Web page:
Posted by: Gregory Linton | 07/21/2009

How to Discourage Academic Dishonesty

In the last post, I described the problem of student cheating and the complications this causes for the teacher-student relationship. Now let’s look at the research to see what factors can discourage students from cheating. We can boil down these findings to two keys to reducing the incidence of cheating: Educate students about what constitutes cheating and remind them that it is immoral. This statement addresses two fallacies about student cheating.

One fallacy is that students who cheat always do so knowingly. If even notable scholars commit plagiarism unintentionally, how can we expect undergraduates to understand all the nuances of what constitutes plagiarism? When students pass through a public school system in which most of their assignments were completed in collaboration with others, how can we assume that for every assignment they understand whether or not they are allowed to collaborate? Professors need to make clear what their expectations are. They need to spell out explicitly what constitutes cheating.

The second fallacy is that students who cheat possess no moral standards or values that would prevent them from doing so. Certainly, there could be a few sociopaths in our classes whose conscience is so stunted as to be nonfunctional, but the truth is that most students who cheat would identify their actions as cheating if they saw someone else doing it. Somehow, they rationalize their actions in the stress of the moment or ignore the accusations of their conscience. The key is to remind them about what they already know to be right and wrong.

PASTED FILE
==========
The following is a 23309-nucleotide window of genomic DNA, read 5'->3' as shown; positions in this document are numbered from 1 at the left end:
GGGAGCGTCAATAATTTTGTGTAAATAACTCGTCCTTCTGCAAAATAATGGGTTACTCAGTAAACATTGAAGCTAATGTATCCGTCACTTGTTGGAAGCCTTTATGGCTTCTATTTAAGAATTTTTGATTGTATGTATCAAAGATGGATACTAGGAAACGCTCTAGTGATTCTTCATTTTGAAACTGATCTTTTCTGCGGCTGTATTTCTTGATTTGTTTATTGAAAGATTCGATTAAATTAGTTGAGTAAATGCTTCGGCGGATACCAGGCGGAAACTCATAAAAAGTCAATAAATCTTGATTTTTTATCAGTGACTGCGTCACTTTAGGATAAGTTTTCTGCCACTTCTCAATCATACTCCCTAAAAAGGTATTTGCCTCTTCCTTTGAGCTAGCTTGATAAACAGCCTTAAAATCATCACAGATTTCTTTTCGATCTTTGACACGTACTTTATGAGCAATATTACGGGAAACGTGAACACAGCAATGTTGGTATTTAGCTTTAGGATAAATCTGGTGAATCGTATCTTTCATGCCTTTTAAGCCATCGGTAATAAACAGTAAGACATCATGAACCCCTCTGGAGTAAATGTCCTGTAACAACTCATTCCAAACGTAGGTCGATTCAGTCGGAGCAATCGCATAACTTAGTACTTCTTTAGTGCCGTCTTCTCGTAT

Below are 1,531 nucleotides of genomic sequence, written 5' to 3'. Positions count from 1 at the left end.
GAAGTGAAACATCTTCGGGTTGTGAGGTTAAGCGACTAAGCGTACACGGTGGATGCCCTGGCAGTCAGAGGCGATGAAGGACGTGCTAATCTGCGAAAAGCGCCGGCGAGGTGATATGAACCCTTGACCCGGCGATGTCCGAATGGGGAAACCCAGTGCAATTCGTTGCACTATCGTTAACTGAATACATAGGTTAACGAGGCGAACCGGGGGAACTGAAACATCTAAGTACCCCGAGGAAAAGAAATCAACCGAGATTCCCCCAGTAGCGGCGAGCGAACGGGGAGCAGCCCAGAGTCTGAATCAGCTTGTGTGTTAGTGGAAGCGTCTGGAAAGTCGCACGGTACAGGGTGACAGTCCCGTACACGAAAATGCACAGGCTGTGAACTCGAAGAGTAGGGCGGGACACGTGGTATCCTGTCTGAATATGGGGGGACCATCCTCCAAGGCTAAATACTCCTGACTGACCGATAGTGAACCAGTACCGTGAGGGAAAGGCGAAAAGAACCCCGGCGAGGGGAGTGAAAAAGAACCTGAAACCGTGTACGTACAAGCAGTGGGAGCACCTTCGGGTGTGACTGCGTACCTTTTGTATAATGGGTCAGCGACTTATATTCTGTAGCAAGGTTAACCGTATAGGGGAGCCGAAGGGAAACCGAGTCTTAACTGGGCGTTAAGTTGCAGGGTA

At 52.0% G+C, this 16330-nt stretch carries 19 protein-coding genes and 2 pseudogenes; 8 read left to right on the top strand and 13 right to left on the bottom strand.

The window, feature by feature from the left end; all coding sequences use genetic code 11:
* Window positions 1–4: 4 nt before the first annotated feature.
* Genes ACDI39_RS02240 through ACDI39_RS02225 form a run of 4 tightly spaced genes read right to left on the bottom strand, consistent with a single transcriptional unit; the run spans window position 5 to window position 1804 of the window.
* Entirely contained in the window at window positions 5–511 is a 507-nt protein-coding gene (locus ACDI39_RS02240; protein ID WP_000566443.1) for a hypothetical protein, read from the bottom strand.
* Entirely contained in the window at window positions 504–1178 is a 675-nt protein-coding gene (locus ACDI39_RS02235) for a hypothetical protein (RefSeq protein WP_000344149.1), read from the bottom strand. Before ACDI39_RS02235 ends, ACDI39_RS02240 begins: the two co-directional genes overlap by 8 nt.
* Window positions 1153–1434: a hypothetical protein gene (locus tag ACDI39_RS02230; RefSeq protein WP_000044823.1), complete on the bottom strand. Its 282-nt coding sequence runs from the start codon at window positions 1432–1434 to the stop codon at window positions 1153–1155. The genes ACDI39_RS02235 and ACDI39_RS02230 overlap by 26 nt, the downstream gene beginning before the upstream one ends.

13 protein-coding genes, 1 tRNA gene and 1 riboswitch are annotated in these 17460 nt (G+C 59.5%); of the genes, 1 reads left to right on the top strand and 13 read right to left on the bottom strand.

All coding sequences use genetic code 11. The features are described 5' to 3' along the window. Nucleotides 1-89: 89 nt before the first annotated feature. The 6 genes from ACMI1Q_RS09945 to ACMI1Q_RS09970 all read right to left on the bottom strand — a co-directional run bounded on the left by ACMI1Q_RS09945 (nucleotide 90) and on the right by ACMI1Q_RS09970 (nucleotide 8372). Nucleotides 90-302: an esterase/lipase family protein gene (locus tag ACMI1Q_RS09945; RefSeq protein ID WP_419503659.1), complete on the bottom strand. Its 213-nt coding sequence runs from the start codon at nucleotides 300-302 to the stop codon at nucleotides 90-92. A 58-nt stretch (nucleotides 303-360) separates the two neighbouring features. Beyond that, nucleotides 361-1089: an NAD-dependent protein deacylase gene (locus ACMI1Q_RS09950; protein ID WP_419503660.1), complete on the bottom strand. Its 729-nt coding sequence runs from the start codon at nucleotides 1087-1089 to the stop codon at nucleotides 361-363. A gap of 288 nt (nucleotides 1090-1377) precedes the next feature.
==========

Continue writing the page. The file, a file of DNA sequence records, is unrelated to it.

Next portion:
An example of research that supports these observations is described in chapter 11 of Predictably Irrational: The Hidden Forces that Shape Our Decisions by Dan Ariely, Alfred P. Sloan Professor of Behavioral Economics at MIT. First, he describes an experiment about cheating that he and his colleagues conducted at Harvard Business School. You can read that chapter for details of the experiment, but let me summarize here the conclusions and implications. First, “we discovered that the majority of people cheated, and that they cheated just a little bit” (Ariely, 2008, p. 201). Second, the experiment showed that even when students know they can be caught cheating, they still cheat at about the same rate as those who know they cannot be caught. This might suggest that letting students know that you are going to check their papers with a program like Turnitin may not actually deter much plagiarism.

If the fear of getting caught does not deter cheating, then what does? Ariely and his associates conducted another experiment at UCLA in which students were given a simple math test on which they could easily cheat (except for the control group, which could not cheat). They found that students who were asked to write the Ten Commandments before taking the test had the same number of correct answers as those students who did not have the opportunity to cheat. Students who were asked to write the names of 10 books they read in high school scored 33% higher than the non-cheating control group. In another experiment at MIT, students who were reminded about the MIT honor code (which does not actually exist) did not cheat. In these experiments, the reminders of moral benchmarks caused the students to regulate their behavior and resist the temptation to cheat, even when they knew they could get away with it.